04 December 2015


The King Must Die,
published 1958.
Welcome back. I’m on page 71 of a paperback novel I bought new for 50 cents when I was an undergraduate. Shortly after the Dark Ages, I began a 5-year bachelors in civil engineering, which required 180 credit hours and offered little flexibility, even in a handful of liberal arts and humanities courses. One of those side dishes was History of Science, perhaps the only course I ever truly enjoyed.

I don’t remember why Mary Renault’s The King Must Die--the lusty tale of the Greek mythological hero Theseus, slayer of monsters, abductor of princesses and King of Athens--was on the course list. The book was never assigned or at least I never read it. But it gives you an idea of the scope of the course.

When I finally started reading about Theseus, ancient Greek gods and such, I was reminded of Narcissus and a research study on narcissism I saw several months ago.

Narcissus and Narcissism

Oil on canvas painting, Narcissus, by Caravaggio; painted ca. 1597-1599, 43 in x 36 in, housed in Rome’s Galleria Nazionale d'Arte Antica. (From en.wikipedia.org/wiki/Narcissus_%28Caravaggio%29)
There are different versions of the Greek myth of Narcissus. Suffice it to note that he was known for his extraordinary beauty. When he saw his reflection in a river (lake?), he became entranced by his reflection. Unable to leave or obtain the object of his desire, he died on the banks from his sorrow or he drowned.

Individuals with narcissistic personality disorder believe the world revolves around them. While narcissism is associated with various interpersonal dysfunctions--desire to focus on oneself, inability to empathize with others or maintain healthy long-term relationships, unethical behavior, aggression--it’s been shown to boost self-esteem, emotional stability and the tendency to emerge as a leader.

Narcissism and Gender

Researchers from six universities--Buffalo, Illinois, Purdue, Texas A&M, Nebraska and California-Davis--collaborated on a study to assess gender differences in narcissism. Through a meta-analysis of personality test data on over 475,000 people, reported in 355 journal articles, dissertations, manuscripts and technical manuals spanning 31 years, they systematically documented the widely held belief that men tend to be more narcissistic than women.

The researchers considered the three factors of the Narcissistic Personality Inventory, a commonly used measure of narcissism. They found the largest gender difference was in Exploitative/Entitlement, suggesting men are more likely than women to exploit others and feel entitled to certain privileges.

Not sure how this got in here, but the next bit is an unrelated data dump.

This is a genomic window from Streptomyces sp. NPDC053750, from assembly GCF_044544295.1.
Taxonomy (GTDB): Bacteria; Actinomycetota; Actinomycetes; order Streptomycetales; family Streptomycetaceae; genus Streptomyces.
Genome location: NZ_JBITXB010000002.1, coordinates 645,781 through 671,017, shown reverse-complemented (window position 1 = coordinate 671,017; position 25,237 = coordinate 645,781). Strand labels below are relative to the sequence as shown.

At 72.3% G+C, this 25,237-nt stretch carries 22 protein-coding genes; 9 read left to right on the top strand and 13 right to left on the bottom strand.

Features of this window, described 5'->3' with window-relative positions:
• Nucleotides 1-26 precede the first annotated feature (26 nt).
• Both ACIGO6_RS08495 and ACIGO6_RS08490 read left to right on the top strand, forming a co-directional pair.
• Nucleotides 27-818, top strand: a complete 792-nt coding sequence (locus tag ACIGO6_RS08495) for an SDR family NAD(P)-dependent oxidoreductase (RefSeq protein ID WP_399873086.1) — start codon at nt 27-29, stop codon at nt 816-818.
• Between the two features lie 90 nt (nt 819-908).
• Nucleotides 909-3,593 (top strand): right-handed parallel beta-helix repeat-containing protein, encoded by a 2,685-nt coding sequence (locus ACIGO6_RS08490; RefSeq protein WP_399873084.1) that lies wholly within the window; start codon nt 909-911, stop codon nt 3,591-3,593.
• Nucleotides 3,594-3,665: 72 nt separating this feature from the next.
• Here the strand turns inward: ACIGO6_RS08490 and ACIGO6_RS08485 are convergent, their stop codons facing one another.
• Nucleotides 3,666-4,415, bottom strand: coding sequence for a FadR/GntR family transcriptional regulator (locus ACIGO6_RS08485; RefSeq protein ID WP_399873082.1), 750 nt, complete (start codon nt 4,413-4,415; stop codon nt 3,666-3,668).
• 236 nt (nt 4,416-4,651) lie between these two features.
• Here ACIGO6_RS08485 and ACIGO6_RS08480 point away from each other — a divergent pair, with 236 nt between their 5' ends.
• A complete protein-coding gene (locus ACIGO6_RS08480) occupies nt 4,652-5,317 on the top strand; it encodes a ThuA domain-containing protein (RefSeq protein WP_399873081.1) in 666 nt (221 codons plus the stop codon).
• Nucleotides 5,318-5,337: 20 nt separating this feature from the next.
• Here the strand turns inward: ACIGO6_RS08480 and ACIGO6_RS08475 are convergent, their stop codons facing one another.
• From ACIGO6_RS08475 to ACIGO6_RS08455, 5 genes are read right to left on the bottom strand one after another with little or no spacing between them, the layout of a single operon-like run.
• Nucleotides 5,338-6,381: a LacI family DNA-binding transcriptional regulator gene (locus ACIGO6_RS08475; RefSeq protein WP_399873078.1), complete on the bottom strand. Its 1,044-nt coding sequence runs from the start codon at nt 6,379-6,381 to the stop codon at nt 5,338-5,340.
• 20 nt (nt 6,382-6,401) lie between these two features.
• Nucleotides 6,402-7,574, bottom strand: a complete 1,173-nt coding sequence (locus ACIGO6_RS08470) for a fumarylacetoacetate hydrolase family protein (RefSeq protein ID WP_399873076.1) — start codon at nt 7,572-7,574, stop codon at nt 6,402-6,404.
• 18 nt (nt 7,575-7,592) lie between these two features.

There was also a large difference in Leadership/Authority, suggesting men are more assertive and have greater desire for power.

The narcissistic view. (From
But there was little difference in the third factor, Grandiose/Exhibitionism. Men and women were equally likely to display vanity or self-absorption.

On the bright side, the researchers found no increase in narcissism in either male or female college students over the period 1990 to 2013.

Wrap Up

The researchers judge that the narcissism gender gap arises from ingrained societal stereotypes. We begin to observe and absorb gender roles when we’re young. If criticized for being aggressive or authoritative, we’ll likely suppress narcissistic behavior. If taught we’re not as worthy of leadership as others may be, we’ll believe that we don’t deserve or aren’t entitled to those roles. The researchers recommend that future research investigate the social, cultural or biological factors contributing to the gender differences.

What do you think? Is it worth studying further? If so, is there a better direction? Once again thanks for stopping by.


Background on Narcissus:
Background on Narcissism and Narcissistic Personality Inventory:
Study on narcissism gender differences in Psychological Bulletin, University of Buffalo news release and example articles on study on Time and MTV websites:


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